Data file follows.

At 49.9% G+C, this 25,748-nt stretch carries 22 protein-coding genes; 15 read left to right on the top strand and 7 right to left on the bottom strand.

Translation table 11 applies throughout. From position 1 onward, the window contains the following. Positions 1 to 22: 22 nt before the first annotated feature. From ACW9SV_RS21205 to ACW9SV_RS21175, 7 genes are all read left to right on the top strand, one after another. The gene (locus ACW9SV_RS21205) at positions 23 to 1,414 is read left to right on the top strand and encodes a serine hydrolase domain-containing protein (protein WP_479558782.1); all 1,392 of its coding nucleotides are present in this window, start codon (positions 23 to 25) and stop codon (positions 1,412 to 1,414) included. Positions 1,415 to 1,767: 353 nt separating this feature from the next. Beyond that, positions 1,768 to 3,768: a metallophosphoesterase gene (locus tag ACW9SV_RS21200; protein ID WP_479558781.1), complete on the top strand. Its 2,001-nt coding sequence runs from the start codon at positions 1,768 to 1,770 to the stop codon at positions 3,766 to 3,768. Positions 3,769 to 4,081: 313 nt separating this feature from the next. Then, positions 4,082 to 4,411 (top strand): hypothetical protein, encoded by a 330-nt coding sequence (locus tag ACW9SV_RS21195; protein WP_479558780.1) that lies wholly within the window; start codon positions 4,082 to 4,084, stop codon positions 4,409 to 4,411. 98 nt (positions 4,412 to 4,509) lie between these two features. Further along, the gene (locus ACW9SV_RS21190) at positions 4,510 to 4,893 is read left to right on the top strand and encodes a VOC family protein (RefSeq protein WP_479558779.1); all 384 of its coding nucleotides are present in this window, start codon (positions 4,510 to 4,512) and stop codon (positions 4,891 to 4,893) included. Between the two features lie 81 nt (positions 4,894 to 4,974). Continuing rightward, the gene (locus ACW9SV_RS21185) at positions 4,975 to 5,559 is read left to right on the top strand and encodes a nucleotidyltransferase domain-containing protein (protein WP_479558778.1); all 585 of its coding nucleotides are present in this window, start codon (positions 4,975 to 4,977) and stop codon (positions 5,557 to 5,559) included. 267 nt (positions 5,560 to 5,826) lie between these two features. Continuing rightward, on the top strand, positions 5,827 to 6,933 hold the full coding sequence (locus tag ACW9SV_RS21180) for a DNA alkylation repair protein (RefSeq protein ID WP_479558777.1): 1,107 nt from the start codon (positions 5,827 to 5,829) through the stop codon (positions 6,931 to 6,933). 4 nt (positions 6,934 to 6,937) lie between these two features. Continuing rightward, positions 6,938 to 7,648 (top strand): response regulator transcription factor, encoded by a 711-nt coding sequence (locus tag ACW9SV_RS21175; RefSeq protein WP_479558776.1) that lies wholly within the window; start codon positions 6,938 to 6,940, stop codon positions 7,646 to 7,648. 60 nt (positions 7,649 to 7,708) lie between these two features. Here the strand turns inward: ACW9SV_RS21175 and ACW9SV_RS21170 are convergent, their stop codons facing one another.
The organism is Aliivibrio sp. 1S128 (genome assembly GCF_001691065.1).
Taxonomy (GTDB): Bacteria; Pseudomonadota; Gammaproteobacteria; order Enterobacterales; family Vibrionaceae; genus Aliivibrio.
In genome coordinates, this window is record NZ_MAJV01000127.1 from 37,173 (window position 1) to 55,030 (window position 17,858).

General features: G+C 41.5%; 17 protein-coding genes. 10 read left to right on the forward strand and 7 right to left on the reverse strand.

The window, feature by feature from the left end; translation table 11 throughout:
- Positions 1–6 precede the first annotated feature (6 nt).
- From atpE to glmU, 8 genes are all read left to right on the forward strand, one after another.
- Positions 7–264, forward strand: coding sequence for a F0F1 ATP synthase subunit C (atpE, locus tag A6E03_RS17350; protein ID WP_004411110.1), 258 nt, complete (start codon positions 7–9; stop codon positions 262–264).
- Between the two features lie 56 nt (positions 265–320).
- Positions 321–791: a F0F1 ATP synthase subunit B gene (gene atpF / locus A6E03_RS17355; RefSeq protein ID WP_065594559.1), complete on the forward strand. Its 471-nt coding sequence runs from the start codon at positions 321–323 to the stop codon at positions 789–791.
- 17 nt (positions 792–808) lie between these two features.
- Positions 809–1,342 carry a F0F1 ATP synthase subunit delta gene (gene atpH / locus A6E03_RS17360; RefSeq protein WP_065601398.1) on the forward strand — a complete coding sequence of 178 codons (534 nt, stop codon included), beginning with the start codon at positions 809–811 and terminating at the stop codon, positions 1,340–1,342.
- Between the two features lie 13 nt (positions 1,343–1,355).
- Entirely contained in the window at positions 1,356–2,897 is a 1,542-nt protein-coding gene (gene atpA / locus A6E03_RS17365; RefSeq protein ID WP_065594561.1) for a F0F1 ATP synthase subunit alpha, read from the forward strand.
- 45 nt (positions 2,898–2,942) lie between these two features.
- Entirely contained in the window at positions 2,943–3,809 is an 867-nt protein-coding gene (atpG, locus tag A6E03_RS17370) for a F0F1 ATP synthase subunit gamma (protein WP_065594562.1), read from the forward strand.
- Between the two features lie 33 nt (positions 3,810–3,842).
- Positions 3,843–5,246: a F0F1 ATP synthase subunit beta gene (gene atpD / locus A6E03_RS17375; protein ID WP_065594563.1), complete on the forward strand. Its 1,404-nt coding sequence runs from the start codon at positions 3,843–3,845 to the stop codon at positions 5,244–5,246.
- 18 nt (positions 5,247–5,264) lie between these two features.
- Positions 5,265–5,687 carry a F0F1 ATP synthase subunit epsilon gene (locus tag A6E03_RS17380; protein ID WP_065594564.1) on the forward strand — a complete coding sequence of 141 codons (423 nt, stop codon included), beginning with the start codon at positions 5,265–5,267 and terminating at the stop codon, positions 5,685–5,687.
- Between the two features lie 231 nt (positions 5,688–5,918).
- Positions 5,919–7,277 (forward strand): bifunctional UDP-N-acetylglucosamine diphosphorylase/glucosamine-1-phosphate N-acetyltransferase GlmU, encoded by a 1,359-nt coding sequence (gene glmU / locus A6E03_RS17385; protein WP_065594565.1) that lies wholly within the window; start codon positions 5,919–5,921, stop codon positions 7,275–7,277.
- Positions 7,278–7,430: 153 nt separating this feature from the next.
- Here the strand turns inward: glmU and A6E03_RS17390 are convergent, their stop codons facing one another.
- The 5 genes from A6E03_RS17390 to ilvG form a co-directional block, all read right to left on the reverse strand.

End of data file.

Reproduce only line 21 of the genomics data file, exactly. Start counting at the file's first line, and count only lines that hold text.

- 18 nt (positions 5,247–5,264) lie between these two features.